fear

God sees death differently than we do.

God sees death differently than we do.

2 Kings 20

Once again, we encounter the subject of death, and I thought Hezekiah’s reaction on the news of his impending fate was telling (and quite familiar): "Hezekiah turned his face to the wall and prayed to the Lord, 'Remember, Lord, how I have walked before you faithfully and with wholehearted devotion and have done what is good in your eyes.' And Hezekiah wept bitterly." (vs 2-3)

Fear {gn46:3}

genesis-fear-poem.png

Someday we will understand
just how much
we were ruled by fear
in this world,
how we inhaled
and exhaled
fear
when all the time
we thought we were
breathing oxygen.

Fear is our daily diet.
Fear of dying,
fear of living,
fear of being stuck.
Fear for breakfast, lunch, and dinner
and as many snacks as we can
cram in between.
We are so steeped
in fear
that we think
to be human
is to be afraid.
But this was not
the original
design.

Fear is what we ate
at the tree,
fear the disease
that infected
our first parents
and then their children
and their children
and their children's children.

Fear is malware,
implanted by an enemy,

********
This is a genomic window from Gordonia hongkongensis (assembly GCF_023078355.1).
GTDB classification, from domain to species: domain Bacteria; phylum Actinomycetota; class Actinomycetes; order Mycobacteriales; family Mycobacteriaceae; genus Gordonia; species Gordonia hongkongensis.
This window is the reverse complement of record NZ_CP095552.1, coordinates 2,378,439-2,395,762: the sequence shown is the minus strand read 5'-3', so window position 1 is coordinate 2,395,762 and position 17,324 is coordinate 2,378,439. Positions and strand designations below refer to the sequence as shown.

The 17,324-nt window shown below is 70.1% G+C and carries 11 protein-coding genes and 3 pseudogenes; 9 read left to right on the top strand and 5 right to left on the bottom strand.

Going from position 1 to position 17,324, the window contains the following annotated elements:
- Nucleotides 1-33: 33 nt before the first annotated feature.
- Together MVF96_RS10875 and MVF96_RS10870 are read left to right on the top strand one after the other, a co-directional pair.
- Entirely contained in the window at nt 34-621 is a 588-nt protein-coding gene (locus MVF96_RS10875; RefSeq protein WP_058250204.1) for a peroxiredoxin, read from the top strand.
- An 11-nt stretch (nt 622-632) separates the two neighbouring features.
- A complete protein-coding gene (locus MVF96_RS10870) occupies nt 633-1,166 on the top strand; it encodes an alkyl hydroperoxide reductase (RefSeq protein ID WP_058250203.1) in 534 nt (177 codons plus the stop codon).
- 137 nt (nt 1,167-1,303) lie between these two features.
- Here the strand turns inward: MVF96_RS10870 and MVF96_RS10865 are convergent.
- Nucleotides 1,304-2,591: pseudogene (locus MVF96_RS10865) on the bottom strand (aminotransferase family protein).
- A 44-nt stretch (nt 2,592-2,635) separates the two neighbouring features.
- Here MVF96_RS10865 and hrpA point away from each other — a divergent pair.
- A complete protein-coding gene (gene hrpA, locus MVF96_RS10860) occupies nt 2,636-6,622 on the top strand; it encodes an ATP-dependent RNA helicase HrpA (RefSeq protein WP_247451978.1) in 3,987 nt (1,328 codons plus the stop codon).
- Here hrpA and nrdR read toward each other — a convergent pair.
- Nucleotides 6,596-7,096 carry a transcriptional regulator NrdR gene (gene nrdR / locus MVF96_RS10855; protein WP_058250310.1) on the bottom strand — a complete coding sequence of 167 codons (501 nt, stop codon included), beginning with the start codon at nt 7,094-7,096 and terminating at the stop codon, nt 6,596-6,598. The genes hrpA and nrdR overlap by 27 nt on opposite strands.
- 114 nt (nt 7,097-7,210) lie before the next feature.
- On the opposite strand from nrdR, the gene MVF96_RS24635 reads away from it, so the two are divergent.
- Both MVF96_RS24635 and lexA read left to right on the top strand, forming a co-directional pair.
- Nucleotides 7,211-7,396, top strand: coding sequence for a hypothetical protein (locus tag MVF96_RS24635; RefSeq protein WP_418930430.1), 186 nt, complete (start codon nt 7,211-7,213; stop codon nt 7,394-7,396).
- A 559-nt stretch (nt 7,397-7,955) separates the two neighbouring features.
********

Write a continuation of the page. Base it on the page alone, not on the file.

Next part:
introduced by an interloper
so long ago,
a virus that will
eventually
crash the system
for good
if we don't allow
our manufacturer
to return us to
the factory default.

God is always telling us
to not be afraid.
This is not parental placating.
This is war propaganda.

To choose to be unafraid
is not a rejection of our nature,
but a rejection of the enemy.

To choose to be unafraid
is not a sentimental act,
but a revolutionary one.

 

God dissolves sin.

God dissolves sin.

1 SAMUEL 12

Out of this whole chapter, there was one verse that jumped out at me. As Samuel was giving his farewell address to the Israelites, they began to lament over the new evil they had done—asking for a king. In response to their distress, "Samuel answered, 'Don’t be afraid. It’s true that you have sinned, but don’t turn away from the Lord. Serve the Lord with all your heart.'" (vs 20)

True Famine {gn43}

Photo © Unsplash/Patrick Hendry

Photo © Unsplash/Patrick Hendry

There was no food to be found
growing in the land
but there was
a bumper crop of fear.

Jacob was afraid
he was going to starve to death
or lose Benjamin
trying not to.

Jacob's sons were afraid
of being overpowered
captured
and forced into slavery
     in other words
     exactly what
     they had done
     to Joseph.

Fear, fear everywhere
as if there was
no God of our fathers
no Yahweh-Elohim
no Jehovah-Jireh.

What would it have mattered
if Israel had no shortage of food
when there was such a
famine of faith?

 

God wants our attention.

God wants our attention.

DEUTERONOMY 2

In this chapter of Deuteronomy, the Lord said to the Israelites, "This very day, I will begin to put the terror and fear of you on all the nations under heaven. They will hear reports of you and will tremble and be in anguish because of you." (vs 25) This immediately made me think of the Israelites themselves when they were camped around the base of Mount Sinai. There was thunder and lightning and smoke, and the Israelites were trembling and afraid.